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8-Bit Git: The Challenges of Creating a Git-Based Game (Part One)

Flatiron School / 16 June 2013

The following is a guest post by Ning Yap and originally appeared on his blog. Ning is currently a student at The Flatiron School. You can follow him on Twitter here.

I made some games, but I’m pretending like I didn’t because they all turned out weird. — Shigeru Miyamoto (creator of The Legend Of Zelda)

Game Start

After day one of using Git during a lesson @TheFlatironSchool, I developed this fantastic (and insane) idea to write a simple Git-based adventure game loosely based on my favorite video game series of all-time, The Legend of Zelda. My initial idea was to use git branches and branch switching to represent the different “worlds” containing “treasures” to be collected, like

  • Forest branch….. w/ master sword

  • Desert branch…. w/ ocarina

  • Mountain branch…. w/ fairy in a bottle

This “branch-world” idea quickly became preposterous as Git branches are not meant to be completely distinct entities, but rather different versions of a master branch and represent modest changes in files and structures. I realized I’d need a cleaner, more sensible approach.

Tutorial-Based Game

It became apparent that if I wanted to build a sensible game, I would need to actually study Git and understand how it should be used. I would have to acknowledge and draw upon Git’s power as a version control system and create a context to utilize that workflow.

Thus, The Legend of BASHellda was born. It would be a tutorial — masking as a game — played from the BASH command line. It would use sensible, beginner-friendly git commands, like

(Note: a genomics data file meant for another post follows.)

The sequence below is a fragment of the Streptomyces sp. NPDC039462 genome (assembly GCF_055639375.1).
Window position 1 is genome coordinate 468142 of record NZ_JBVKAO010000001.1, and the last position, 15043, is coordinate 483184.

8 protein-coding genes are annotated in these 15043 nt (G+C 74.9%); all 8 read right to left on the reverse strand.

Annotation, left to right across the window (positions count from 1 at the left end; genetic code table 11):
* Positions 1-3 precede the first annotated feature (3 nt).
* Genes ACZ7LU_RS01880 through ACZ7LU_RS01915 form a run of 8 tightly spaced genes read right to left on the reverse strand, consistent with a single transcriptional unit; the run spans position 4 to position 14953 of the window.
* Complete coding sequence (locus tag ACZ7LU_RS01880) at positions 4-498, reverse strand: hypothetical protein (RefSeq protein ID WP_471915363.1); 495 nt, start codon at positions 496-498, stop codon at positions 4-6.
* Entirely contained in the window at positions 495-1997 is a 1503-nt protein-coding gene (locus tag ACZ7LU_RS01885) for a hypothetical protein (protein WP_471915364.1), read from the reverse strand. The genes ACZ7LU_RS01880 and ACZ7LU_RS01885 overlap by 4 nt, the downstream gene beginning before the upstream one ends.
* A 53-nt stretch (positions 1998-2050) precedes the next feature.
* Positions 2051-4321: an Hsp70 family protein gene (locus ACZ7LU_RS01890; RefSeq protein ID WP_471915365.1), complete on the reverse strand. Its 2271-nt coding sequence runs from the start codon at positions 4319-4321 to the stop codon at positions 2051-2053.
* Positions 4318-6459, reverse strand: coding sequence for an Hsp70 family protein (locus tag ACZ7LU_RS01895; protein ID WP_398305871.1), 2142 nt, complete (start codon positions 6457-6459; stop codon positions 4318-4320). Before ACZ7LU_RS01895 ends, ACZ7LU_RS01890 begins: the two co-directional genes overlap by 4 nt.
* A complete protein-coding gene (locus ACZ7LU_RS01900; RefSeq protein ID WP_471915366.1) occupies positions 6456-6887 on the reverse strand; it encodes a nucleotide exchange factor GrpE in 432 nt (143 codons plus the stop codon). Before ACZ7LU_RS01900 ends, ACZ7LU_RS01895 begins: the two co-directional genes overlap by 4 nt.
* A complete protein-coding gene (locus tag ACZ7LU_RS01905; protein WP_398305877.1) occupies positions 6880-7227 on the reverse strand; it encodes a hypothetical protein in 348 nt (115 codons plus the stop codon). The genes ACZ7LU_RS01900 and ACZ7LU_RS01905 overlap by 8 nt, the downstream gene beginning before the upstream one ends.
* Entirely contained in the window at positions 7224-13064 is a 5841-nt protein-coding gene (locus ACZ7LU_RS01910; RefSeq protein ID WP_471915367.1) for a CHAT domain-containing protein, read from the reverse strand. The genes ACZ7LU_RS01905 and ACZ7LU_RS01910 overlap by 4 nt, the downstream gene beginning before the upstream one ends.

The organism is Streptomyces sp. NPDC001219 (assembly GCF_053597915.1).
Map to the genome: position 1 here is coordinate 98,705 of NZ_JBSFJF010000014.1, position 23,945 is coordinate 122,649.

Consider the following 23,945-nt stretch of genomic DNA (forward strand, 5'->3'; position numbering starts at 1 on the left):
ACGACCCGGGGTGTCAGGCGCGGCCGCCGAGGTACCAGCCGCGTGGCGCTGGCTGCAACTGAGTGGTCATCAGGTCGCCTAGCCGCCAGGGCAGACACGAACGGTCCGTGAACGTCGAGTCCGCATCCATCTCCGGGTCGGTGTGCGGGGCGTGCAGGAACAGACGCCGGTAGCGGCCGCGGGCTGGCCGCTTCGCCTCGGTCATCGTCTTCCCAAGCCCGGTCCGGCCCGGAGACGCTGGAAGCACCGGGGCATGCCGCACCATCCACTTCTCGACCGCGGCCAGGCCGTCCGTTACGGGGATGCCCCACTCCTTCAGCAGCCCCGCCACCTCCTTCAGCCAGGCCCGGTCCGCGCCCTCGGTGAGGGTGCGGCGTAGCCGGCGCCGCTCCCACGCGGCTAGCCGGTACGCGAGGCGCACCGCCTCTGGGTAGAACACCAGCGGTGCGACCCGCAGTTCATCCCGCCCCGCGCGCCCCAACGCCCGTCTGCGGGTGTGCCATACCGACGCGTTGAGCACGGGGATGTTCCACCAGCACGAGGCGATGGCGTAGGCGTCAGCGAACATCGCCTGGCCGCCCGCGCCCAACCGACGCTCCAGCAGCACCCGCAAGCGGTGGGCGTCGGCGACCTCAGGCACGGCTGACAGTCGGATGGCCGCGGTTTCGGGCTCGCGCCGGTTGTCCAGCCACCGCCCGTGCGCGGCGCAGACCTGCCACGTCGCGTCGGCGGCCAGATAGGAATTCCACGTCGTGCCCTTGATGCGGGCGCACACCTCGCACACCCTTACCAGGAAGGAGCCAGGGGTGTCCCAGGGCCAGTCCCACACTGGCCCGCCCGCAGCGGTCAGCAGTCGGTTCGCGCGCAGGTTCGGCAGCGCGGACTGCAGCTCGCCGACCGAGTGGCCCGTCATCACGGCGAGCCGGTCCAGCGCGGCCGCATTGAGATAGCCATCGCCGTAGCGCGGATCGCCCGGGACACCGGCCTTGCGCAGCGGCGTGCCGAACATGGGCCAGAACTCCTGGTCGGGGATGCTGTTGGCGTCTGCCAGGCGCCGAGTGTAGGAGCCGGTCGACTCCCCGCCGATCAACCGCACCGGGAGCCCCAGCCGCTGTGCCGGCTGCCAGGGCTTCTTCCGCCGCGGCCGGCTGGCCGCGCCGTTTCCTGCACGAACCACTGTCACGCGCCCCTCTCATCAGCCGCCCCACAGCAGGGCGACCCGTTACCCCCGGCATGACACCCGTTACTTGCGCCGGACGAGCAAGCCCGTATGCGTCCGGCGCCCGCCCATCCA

And to provide instructions to the player, I would have Princess BASHellda leave notes (in .txt format) to guide the player on what to do next.

Logistics and Building a Story

The classic story of The Legend of Zelda involves a hero saving a princess from an evil wizard through the use of key items, such as a magical sword. Here is how I mapped those characters and items

And here are the branches or “worlds”

Sample note from the Princess in .txt file accessible by running cat command in BASH

Building the Local Repository

Figuring out the gameplay logistics was half the battle. The other half was actually coding and “building the levels” in the repository. Here are some of the major issues I ran into as I built and played through the initial stages of the game:

  • In what finished form should the repository be so, when pushed up to GitHub, it is playable when cloned
  • Will the player have access to the different branches after cloning
  • How to deal with the branch merges so there are no conflicts
  • How to leave clear and concise instructions with moderate difficulty so as not to make the game too easy and boring or unplayable and confusing for a beginner

In building the repository, order of creating branches and adding folders and files was extremely important as to not cross-pollute other branches. For example, I would want

to be replaced by

after running

on the master branch. Here’s what the palace “looks like” after the player merges from backup.

I’ll continue this blog post next week with details about the finished game and maybe even some player feedback!

Next week, read Part TWO of this series 

Mentally Reframing Ruby – Part 2 Previous Post What I Learned About Programming From a Delivery Guy Next Post